- Contributed by
- CSV Actiondesk at BBC Oxford
- People in story:
- Bill Harvey
- Location of story:
- Rennes, St Malo
- Background to story:
- Article ID:
- Contributed on:
- 15 June 2005
Sapper Bill Harvey worked in ‘The Plant’ in Doncaster and was part of the first unit to go to France with the BEF in September 1939. The Dunkirk beackes had been captured two weeks before. Suddenly it was time to head back to Britain.
‘The main units at Rennes moved out at midday, 15th June. The doors of our NAAFI were opened. Vehicles, haversacks, pack and pockets of the lucky ones were filled with the little luxuries the NAAFI could supply. The night was spent, packing and re-packing personal equipment. Everything that could not be packed was given to our French neighbours.
‘Blankets and other bedding, along with spare clothing, was thrown out of the windows into the arms of the waiting locals and the trickle of refugees. Even in retreat the habit, or perhaps the discipline, of leaving everything in good order survived. The irony of this final act amused me. Everything was locked up and left neat and tidy, why I'll never know. Unlike the open door policy at the NAFFI, the stores had been left tidy and securely locked.
‘Early on the morning of 16th the Company climbed into its available vehicles and set out for St Malo. I was selected for the dubious privilege of holding up the German advance. I drew my usual short straw and was one of a detachment of 6 sappers and a sergeant detailed to stay as a rear guard. A 15 cwt truck was thoughtfully provided for our escape.
‘I remember wandering through the billet and saw numerous small items, military manuals, issue watches etc. I would like to have purloined but there was the inherent streak of honesty which stopped me. Military logic had prevented these items being handed over to the locals. Another instinct prevented them from destroying these items. They were locked up and safe awaiting the German troops.
‘At 4 o’clock all hell broke loose. Fortunately for us, the Germans were bombing the French Barracks on the other side of the town. It was getting a bit hectic, so our Sergeant decided enough was enough and we pulled out. There was plenty of refugee activity on the roads but we managed to make reasonable time and eventually found the main unit at Chateauneuf a few miles outside of St. Malo.
‘The town beyond was jammed and there were no ships to take those already waiting in the dock back to Britain. In retreat, good order was maintained and the Company patiently waited their turn on the approach road to the town.
‘My luck continued to be bad. In the evening I was again roped in to go with a party of senior ranks, on a 3 ton truck, to the NAAFI, somewhere near the docks. Apparently word had got round they were opening the doors and anyone could have what they liked. Some stuff was loaded on the truck but needless to say I was not included in the division of the spoils.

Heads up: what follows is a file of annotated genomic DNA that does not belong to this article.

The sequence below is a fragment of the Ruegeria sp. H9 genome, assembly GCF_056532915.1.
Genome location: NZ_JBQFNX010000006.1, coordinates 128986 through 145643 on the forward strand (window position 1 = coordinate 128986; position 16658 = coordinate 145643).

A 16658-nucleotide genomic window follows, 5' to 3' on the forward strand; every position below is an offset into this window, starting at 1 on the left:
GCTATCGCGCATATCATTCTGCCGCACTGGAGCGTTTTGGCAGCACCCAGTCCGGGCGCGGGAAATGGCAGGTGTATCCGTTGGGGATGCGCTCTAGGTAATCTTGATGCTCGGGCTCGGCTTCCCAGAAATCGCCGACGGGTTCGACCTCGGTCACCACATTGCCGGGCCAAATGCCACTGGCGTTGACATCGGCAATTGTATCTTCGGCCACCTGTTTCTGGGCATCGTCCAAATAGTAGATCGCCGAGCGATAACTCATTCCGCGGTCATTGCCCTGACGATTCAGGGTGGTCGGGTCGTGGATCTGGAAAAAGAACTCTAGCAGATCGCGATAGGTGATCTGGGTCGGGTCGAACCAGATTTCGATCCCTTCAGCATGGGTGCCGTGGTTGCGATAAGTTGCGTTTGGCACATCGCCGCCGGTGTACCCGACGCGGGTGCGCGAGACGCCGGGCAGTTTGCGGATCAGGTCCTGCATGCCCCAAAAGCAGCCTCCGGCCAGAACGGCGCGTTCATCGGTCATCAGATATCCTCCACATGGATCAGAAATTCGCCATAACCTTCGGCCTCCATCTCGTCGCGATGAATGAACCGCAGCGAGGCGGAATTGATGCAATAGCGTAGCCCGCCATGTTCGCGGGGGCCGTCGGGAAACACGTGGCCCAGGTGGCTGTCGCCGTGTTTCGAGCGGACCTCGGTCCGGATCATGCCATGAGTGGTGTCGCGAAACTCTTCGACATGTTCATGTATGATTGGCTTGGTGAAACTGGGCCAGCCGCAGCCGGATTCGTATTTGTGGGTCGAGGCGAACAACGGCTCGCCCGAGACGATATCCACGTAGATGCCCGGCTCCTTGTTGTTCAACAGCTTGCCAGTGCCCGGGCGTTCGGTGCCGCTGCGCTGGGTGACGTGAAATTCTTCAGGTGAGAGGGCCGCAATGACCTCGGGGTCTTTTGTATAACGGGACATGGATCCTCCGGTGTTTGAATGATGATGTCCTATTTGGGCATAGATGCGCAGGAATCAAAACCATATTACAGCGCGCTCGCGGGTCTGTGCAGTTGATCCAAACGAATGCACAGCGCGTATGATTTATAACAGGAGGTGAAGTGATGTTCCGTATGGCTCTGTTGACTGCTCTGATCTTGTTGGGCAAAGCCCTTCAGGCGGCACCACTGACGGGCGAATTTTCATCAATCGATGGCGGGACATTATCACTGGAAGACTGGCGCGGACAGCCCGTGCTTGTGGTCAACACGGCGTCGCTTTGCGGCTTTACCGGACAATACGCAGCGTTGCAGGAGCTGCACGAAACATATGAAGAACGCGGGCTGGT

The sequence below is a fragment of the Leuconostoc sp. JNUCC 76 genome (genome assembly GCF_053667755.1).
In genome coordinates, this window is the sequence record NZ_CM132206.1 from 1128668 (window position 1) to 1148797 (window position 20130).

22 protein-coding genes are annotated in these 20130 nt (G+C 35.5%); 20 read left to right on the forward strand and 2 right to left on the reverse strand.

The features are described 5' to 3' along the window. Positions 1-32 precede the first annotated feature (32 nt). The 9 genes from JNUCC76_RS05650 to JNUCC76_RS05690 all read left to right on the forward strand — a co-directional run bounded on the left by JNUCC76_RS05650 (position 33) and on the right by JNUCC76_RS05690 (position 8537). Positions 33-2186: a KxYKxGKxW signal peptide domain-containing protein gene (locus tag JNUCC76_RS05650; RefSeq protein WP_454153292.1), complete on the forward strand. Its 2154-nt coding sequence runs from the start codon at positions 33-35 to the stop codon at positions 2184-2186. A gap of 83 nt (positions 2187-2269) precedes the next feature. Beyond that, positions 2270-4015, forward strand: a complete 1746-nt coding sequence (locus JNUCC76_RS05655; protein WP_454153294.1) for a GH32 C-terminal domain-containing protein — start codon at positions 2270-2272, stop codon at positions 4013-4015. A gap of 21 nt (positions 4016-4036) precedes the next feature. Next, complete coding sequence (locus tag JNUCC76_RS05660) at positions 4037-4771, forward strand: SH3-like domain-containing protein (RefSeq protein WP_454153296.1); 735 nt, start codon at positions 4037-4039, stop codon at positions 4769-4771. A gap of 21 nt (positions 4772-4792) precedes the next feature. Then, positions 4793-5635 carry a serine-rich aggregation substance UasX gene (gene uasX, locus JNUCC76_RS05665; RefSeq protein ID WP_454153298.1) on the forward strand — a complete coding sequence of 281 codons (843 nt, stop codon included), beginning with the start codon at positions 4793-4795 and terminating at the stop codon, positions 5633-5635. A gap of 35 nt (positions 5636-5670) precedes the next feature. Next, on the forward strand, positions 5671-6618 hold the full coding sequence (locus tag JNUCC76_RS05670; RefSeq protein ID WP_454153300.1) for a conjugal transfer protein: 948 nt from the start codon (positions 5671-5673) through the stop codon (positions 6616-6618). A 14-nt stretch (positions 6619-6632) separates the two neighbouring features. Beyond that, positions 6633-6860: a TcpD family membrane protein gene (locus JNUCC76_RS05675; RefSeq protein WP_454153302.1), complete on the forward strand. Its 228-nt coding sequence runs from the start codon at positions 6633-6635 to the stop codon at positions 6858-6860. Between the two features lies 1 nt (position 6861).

I was then selected to provide the rear guard once again. The Germans were known to be not far behind. I was detached to accompany a Lance-Corporal and 3 other Sappers to a point on the main road linking Rennes to St. Malo with instructions to look out for tanks. We were armed with a single anti-tank rifle, which nobody in the unit had ever fired. It would have been just as effective to throw our caps at a tank. We had a fright when we heard the roar of an aeroplane approaching but fortunately it turned out to be one of our Coastal Command planes. They waved to us and I thought you lucky blighters you'll be having breakfast in England.”
‘The next morning our orders came to move. It took 2 hours to creep into the town. The Military Police passed along the convoy and ordered all vehicles to be abandoned and disabled. The expedient of removing the rotor arm from the distributor was all we were required to do. Some drivers chose to let the oil out of the engine and destroy the bearings by running the motor until it seized.
‘Redcaps were trying to maintain order but stragglers kept disappearing into the walled city apparently looking for a last drink. Some of them must have been left behind and they must have got a shock when they sobered up.
‘By late afternoon on the 17th we were lined up on the dock. Our boat was the aptly named ‘Alt’ which I knew meant 'Old'. The boat was medium sized, possibly a Dutch cross channel ferry. Someone had the foresight to salvage a Bren gun and tripod and mount it on the upper deck. Who knows, it may even have had some ammunition as well.
‘The next morning we slipped into Bournemouth. It was good to be back in England and everyone was so kind with offers of washing, sewing repairs and meals. But it left a sour feeling when I thought of our ignominious retreat from France.
This story was submitted to the people’s War site by a volunteer from CSV Oxford on behalf of the late Bill Harvey. It is anedited transcript of his own diary and taped interviews and he gave written permission for all the material to be published.
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